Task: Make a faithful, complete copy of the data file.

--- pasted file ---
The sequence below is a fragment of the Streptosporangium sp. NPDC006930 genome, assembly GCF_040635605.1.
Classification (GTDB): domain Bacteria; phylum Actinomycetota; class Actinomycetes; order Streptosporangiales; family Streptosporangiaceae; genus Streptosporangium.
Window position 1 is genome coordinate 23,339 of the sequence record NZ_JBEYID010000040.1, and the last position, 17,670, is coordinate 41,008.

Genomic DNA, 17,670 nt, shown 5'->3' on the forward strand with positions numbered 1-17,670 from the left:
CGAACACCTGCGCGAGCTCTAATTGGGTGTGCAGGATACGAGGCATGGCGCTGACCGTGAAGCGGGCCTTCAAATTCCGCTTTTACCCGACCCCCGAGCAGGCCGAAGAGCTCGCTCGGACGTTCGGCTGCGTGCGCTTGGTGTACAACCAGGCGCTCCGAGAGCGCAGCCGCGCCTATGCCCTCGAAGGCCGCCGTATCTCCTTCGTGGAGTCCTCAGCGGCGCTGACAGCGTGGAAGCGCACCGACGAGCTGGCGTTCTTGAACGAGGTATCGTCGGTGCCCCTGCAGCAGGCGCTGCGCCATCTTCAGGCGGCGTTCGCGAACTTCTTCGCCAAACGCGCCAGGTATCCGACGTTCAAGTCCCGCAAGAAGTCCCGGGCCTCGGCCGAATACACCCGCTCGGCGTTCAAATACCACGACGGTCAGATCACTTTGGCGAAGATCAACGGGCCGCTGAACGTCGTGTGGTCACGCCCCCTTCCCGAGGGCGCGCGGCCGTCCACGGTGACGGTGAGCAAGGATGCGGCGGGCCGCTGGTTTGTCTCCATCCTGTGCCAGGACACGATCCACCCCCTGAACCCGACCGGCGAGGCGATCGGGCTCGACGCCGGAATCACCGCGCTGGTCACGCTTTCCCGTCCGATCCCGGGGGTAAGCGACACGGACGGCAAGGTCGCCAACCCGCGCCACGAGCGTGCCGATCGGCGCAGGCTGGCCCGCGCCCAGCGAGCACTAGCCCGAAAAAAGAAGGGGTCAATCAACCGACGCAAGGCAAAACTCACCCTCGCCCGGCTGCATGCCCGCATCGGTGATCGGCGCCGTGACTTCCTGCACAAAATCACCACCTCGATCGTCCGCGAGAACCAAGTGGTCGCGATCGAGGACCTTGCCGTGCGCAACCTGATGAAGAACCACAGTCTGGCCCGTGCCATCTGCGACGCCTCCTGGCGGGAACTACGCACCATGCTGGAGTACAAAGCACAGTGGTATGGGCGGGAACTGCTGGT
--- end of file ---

The sequence below is a fragment of the Streptosporangium sp. NPDC006930 genome, assembly GCF_040635605.1.
Classification (GTDB): domain Bacteria; phylum Actinomycetota; class Actinomycetes; order Streptosporangiales; family Streptosporangiaceae; genus Streptosporangium.
Window position 1 is genome coordinate 23,339 of the sequence record NZ_JBEYID010000040.1, and the last position, 17,670, is coordinate 41,008.

Genomic DNA, 17,670 nt, shown 5'->3' on the forward strand with positions numbered 1-17,670 from the left:
CGAACACCTGCGCGAGCTCTAATTGGGTGTGCAGGATACGAGGCATGGCGCTGACCGTGAAGCGGGCCTTCAAATTCCGCTTTTACCCGACCCCCGAGCAGGCCGAAGAGCTCGCTCGGACGTTCGGCTGCGTGCGCTTGGTGTACAACCAGGCGCTCCGAGAGCGCAGCCGCGCCTATGCCCTCGAAGGCCGCCGTATCTCCTTCGTGGAGTCCTCAGCGGCGCTGACAGCGTGGAAGCGCACCGACGAGCTGGCGTTCTTGAACGAGGTATCGTCGGTGCCCCTGCAGCAGGCGCTGCGCCATCTTCAGGCGGCGTTCGCGAACTTCTTCGCCAAACGCGCCAGGTATCCGACGTTCAAGTCCCGCAAGAAGTCCCGGGCCTCGGCCGAATACACCCGCTCGGCGTTCAAATACCACGACGGTCAGATCACTTTGGCGAAGATCAACGGGCCGCTGAACGTCGTGTGGTCACGCCCCCTTCCCGAGGGCGCGCGGCCGTCCACGGTGACGGTGAGCAAGGATGCGGCGGGCCGCTGGTTTGTCTCCATCCTGTGCCAGGACACGATCCACCCCCTGAACCCGACCGGCGAGGCGATCGGGCTCGACGCCGGAATCACCGCGCTGGTCACGCTTTCCCGTCCGATCCCGGGGGTAAGCGACACGGACGGCAAGGTCGCCAACCCGCGCCACGAGCGTGCCGATCGGCGCAGGCTGGCCCGCGCCCAGCGAGCACTAGCCCGAAAAAAGAAGGGGTCAATCAACCGACGCAAGGCAAAACTCACCCTCGCCCGGCTGCATGCCCGCATCGGTGATCGGCGCCGTGACTTCCTGCACAAAATCACCACCTCGATCGTCCGCGAGAACCAAGTGGTCGCGATCGAGGACCTTGCCGTGCGCAACCTGATGAAGAACCACAGTCTGGCCCGTGCCATCTGCGACGCCTCCTGGCGGGAACTACGCACCATGCTGGAGTACAAAGCACAGTGGTATGGGCGGGAACTGCTGGT